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Tomato 'Bella Rosa'

Lycopersicon lycopersicum

Family: Solanaceae (so-lan-AY-see-ee) (Info)
Genus: Lycopersicon (ly-koh-PER-see-kon) (Info)
Species: lycopersicum (ly-koh-PER-see-kum) (Info)
Cultivar: Bella Rosa
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24-36 in. (60-90 cm)


24-36 in. (60-90 cm)

Sun Exposure:

Full Sun


Parts of plant are poisonous if ingested

Seed Collecting:

N/A: plant does not set seed, flowers are sterile, or plants will not come true from seed

Growing Habit:


Fruit Shape:


Fruit Size:

Medium (under one pound)

Days to Maturity:

Mid (69-80 days)

Fruit Colors:


Seed Type:

American hybrid

French hybrid


Fresh, salad

Fresh, slicing


Disease Resistance:

Fusarium Wilt (F)

Verticillium Wilt (V)

Root Nematodes (N)

Tobacco Mosaic (T)

Leaf Type:

Regular Leaf

Foliage Color:

Unknown - Tell us

Bloom Characteristics:

Unknown - Tell us

Water Requirements:

Unknown - Tell us

Where to Grow:

Unknown - Tell us


This plant has been said to grow in the following regions:

Augusta, Georgia

Snellville, Georgia

Dry Creek, Louisiana

Lansing, Michigan

Crosby, Mississippi

Lincoln, Nebraska

Morehead City, North Carolina

Liberty Hill, Texas

Randolph Center, Vermont

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Gardeners' Notes:


On Jul 17, 2016, a3454a from Lansing, MI wrote:

I have a problem. The stem tips of my Bella are die-
ing off and the newest fruit that have set have a brown mottling. What's happening?


On Aug 15, 2012, JPinVT from RANDOLPH CENTER, VT wrote:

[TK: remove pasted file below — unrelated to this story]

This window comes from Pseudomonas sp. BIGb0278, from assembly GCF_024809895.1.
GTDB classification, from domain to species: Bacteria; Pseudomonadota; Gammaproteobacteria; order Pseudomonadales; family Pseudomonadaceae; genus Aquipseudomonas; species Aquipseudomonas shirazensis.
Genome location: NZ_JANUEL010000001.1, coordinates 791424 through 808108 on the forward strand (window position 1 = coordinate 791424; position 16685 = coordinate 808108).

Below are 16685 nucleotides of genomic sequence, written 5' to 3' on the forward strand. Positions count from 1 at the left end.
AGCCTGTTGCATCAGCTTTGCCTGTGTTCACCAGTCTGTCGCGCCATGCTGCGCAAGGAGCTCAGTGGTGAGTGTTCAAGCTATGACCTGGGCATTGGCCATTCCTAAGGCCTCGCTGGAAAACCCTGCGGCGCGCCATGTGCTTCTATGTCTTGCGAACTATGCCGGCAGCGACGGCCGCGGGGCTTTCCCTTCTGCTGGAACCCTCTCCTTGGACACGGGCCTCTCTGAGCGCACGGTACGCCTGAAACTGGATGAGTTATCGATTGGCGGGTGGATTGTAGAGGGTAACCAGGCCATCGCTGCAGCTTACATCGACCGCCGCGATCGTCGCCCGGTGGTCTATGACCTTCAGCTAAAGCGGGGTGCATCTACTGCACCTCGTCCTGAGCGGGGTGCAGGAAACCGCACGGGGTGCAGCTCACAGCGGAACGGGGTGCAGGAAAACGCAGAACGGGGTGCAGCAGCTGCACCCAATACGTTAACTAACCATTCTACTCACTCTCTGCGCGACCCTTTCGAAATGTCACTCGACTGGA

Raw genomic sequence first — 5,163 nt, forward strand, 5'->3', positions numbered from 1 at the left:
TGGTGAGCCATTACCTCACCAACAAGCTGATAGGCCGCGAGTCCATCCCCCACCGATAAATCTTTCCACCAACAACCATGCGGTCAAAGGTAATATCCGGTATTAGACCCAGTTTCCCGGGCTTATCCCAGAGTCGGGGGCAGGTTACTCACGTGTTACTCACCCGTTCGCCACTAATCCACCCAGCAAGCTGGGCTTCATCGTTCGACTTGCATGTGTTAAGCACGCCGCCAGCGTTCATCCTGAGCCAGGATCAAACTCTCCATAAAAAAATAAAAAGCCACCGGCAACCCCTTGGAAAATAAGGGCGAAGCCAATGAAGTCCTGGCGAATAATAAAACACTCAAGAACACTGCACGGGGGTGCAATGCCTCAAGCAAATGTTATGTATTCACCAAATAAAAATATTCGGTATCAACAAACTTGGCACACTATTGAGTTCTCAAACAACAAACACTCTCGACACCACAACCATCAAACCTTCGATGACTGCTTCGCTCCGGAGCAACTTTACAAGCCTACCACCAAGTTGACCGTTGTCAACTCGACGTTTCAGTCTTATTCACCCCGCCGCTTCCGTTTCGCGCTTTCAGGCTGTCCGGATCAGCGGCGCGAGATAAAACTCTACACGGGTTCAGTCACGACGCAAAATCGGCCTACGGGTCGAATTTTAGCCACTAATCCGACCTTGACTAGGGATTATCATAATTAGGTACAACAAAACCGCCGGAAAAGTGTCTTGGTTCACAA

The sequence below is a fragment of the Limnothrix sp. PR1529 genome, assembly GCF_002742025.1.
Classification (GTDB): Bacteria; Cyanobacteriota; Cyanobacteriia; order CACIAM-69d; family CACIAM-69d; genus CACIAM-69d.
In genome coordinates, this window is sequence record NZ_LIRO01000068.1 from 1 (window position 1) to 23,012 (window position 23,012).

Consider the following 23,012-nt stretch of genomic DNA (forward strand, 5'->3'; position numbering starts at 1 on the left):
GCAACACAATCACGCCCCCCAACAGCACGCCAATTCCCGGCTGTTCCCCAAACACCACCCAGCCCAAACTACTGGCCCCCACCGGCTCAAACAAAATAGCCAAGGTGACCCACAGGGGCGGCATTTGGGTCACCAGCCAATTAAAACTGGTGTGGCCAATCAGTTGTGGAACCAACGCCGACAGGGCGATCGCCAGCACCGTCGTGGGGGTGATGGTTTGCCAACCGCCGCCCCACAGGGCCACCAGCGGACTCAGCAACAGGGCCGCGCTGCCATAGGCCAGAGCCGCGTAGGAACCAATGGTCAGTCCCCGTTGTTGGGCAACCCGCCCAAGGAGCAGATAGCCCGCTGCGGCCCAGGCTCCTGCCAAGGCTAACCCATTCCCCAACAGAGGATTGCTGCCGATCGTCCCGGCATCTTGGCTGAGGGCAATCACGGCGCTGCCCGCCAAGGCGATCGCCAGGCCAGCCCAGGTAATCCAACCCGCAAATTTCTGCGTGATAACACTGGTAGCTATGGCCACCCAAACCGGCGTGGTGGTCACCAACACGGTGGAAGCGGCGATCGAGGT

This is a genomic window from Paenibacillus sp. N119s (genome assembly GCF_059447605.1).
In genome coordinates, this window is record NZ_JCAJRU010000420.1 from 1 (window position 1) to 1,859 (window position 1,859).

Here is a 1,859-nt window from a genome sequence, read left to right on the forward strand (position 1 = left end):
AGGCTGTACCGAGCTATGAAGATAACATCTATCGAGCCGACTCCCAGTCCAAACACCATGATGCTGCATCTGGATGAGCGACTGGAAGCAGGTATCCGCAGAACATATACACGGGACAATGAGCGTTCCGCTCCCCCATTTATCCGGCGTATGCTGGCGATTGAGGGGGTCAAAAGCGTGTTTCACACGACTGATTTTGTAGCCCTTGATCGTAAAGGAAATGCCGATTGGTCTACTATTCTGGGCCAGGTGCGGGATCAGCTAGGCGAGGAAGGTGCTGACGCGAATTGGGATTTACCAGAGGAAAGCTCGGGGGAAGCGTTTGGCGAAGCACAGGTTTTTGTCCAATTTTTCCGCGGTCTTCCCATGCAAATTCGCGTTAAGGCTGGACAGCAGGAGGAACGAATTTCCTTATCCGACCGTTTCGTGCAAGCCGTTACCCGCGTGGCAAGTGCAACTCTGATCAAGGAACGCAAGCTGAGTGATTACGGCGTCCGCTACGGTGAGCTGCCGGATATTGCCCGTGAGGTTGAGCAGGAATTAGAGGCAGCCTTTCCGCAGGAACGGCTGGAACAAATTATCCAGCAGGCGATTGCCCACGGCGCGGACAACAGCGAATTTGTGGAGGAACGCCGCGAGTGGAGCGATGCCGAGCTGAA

I've been growing these in VT for 3 years - they have become my favorite. I was surprised to find out they were bred for the SE! This year my ave fruit size is just over a pound each, with 10-16 tomatoes per plant. I grow from seed started about a month before frost and give them nothing but "tough love" in the garden.


On Feb 27, 2012, riceke from Snellville, GA (Zone 7b) wrote:

Planted 1st time in 2011 along side with Big Beef Hyb. Hard to tell the difference between the two with the exception that Bella was shorter in size and it seemed to last longer than Big Beef when the heat set in. I let it grow to fall and it still had tomatoes coming. This is a great large fruited determinate, that withstood up well to all the troubles of tomato diseases.


On Jun 17, 2010, walkingsmall from Dry Creek, LA wrote:

A very well balanced plant that handles heat well, and sets a lot of nicely sized tomatoes. A cage is needed, but not a particularly tall one; as the plant is strongly determinate and halts plant growth at full fruit set. Taste is very good with a good balance for a less acidic tasting tomato. .....Overall, A Winner in My Book!


On May 24, 2009, oldude from New Iberia, LA wrote:

This tomato is a keeper and a pleasant surprise. I pushed them hard in my hydroponics system and they have grown to5- 6’ tall when they are happy. Beefy tomatoes with good taste but need good support cages for the large tomatoes.


On Jul 13, 2008, mrweekend from Morehead City, NC wrote:

I got a lot of fruit from these plants, but they're pretty much done on July 12th, I'll pull them up in the am and replant with Amelias.


On Jul 18, 2005, Farmerdill from Augusta, GA (Zone 8a) wrote:

Sakata’s newest tomato, Bella Rosa is a large round determinate type that has trialed well in the Southeast. It is both heat tolerant and resistant to Tomato Spotted Wilt Virus, two very important benefits for the Florida tomato market! Bella Rosa produces firm and uniformly shaped fruit. This is the best flavored of the TSWV tomatoes that I have tried. Not as large as Topgun, but a softer juicer fruit. Production is about the same. Smaller plant than Amelia. much better tasting than BHN 444.